Abstract

Large area high-current photocells have been made using sensitive photoconductive CdS powder, the CdS particles being held together with plastic on a supporting surface. The electrodes may either be in the form of an interdigital pattern on the insulating surface which supports the layer, or they may consist of conducting surfaces on opposite sides of the layer. In the latter case the transparent conductive coating of the glass plate on which the layer is supported serves as one electrode. In practice, the CdS powder can be applied to a surface by conventional techniques such as spraying or silk screening, or by mechanically spreading.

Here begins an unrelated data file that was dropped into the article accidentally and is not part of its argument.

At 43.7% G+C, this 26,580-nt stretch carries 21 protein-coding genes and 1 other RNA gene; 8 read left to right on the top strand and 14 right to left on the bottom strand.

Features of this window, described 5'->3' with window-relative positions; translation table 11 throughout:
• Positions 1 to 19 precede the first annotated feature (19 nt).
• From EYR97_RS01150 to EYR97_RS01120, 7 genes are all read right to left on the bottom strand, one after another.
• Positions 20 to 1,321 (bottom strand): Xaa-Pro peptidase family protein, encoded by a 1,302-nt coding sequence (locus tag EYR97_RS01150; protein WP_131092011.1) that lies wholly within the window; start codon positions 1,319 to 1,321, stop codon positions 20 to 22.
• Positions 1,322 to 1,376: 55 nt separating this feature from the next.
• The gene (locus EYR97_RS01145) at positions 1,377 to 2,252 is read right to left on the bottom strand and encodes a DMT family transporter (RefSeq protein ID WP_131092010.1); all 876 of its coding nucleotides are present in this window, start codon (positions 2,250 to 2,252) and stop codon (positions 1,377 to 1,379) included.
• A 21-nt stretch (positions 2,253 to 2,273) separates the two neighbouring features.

Since such photoconductive cells can be fabricated in almost any size and since the powder is capable of a photosensitivity of approximately one ampere per lumen, cells can readily be made capable of carrying photocurrents of an ampere or more in room light. Cells made with present powders have time constants of buildup and decay of the order of 0.1 second. Devices of this type are thus ideally suited for operating relays or directly controlling, over a continuous range, high-current devices such as incandescent light bulbs or motors.

© 1955 Optical Society of America

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